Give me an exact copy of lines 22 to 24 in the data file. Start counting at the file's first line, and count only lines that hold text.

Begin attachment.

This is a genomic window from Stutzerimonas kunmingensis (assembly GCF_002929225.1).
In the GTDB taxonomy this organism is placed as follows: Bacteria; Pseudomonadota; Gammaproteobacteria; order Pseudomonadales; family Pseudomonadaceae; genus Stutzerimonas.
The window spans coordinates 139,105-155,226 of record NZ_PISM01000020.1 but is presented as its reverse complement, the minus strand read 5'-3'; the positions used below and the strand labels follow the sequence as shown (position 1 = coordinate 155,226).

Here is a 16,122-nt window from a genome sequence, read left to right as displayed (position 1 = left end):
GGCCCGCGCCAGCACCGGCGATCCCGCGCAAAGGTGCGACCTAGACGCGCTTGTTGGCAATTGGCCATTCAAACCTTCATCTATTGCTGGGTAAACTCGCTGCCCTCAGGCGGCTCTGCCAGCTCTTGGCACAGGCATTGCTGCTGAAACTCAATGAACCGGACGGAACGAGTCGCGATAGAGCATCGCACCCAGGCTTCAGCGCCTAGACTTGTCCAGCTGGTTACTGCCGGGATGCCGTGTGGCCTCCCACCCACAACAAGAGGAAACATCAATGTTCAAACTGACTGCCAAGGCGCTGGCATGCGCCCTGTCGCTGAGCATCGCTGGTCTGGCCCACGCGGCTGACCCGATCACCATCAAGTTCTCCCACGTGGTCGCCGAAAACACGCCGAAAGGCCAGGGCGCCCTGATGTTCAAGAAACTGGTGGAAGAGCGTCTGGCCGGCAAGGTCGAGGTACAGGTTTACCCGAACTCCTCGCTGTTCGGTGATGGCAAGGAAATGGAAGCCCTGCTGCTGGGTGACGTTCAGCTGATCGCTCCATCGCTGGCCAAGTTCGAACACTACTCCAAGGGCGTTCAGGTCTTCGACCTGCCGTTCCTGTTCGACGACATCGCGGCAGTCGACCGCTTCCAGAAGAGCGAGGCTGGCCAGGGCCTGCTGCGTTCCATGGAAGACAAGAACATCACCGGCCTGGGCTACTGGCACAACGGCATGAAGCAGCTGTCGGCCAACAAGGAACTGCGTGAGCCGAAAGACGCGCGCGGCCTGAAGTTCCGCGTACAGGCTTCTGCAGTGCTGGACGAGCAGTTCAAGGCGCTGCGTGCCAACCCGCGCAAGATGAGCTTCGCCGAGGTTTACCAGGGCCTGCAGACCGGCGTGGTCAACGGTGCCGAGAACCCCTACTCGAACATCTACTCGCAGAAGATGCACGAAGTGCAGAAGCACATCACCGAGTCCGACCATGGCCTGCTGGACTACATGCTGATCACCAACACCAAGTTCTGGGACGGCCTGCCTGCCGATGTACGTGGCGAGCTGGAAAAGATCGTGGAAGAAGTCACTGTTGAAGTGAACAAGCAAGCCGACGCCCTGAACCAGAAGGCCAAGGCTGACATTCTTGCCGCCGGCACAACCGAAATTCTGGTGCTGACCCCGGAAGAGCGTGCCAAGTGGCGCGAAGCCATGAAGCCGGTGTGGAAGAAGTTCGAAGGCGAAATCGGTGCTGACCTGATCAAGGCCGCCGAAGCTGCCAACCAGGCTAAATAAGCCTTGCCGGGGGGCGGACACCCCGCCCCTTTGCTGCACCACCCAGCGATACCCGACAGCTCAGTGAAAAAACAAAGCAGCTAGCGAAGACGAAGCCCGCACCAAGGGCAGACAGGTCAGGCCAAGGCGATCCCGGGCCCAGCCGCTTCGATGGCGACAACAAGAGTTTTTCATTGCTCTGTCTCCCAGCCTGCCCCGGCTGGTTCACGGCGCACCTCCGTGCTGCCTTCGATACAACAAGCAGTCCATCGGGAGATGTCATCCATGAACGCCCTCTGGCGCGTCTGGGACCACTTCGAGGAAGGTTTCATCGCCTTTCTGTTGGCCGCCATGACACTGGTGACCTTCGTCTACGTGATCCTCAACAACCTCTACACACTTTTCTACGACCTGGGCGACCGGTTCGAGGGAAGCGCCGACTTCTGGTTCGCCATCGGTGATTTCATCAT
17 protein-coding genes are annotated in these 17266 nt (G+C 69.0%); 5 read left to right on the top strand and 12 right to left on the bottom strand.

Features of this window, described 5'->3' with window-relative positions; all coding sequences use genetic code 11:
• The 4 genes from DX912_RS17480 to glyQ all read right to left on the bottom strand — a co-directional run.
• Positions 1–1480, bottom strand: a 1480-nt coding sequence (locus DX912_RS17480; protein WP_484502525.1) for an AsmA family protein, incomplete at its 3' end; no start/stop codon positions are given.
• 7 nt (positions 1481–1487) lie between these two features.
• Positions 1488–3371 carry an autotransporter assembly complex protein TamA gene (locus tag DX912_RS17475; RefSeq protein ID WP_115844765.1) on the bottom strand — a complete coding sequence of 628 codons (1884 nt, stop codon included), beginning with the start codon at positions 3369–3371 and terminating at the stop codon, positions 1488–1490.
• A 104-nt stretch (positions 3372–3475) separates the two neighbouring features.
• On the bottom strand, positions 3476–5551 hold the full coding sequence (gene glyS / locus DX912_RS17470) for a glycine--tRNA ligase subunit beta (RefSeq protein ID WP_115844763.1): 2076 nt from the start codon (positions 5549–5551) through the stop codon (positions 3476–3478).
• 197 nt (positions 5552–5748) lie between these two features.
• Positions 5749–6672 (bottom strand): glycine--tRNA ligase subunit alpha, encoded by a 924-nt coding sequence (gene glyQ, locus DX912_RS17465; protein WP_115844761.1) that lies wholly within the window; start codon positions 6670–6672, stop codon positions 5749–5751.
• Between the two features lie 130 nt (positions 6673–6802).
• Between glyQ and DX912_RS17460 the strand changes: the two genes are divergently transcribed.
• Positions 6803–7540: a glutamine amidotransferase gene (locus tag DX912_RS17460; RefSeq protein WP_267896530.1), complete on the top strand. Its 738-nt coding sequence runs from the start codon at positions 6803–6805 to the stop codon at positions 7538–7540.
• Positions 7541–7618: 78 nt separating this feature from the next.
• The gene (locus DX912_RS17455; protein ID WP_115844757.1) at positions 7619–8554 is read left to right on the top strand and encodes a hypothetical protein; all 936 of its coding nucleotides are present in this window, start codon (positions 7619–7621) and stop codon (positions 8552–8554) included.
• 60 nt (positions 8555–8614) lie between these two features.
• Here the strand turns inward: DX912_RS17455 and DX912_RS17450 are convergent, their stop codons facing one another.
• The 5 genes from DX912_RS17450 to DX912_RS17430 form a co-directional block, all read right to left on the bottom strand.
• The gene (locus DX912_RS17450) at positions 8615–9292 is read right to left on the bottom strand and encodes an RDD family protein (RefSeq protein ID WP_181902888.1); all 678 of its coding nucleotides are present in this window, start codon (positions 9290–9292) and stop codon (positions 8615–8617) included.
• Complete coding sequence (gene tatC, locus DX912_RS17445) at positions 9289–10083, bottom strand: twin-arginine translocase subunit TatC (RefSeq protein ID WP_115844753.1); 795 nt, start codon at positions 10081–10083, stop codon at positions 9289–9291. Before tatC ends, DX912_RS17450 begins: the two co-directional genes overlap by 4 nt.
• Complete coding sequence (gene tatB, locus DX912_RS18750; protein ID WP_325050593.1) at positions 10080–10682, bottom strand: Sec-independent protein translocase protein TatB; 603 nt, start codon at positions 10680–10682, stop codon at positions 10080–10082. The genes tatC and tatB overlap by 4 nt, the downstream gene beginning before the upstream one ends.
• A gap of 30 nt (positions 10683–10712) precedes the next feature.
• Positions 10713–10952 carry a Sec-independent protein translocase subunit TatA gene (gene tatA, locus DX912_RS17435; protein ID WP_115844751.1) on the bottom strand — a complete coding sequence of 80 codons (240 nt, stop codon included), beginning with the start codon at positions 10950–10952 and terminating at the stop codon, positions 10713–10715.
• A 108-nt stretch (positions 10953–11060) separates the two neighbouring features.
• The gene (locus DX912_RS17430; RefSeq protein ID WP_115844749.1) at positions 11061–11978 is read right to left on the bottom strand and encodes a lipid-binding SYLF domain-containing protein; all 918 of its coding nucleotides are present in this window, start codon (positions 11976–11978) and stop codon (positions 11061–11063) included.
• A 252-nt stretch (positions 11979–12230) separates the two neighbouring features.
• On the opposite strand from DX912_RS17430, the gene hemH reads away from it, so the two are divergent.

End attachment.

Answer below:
• Here the strand turns inward: DX912_RS17455 and DX912_RS17450 are convergent, their stop codons facing one another.
• The 5 genes from DX912_RS17450 to DX912_RS17430 form a co-directional block, all read right to left on the bottom strand.
• The gene (locus DX912_RS17450) at positions 8615–9292 is read right to left on the bottom strand and encodes an RDD family protein (RefSeq protein ID WP_181902888.1); all 678 of its coding nucleotides are present in this window, start codon (positions 9290–9292) and stop codon (positions 8615–8617) included.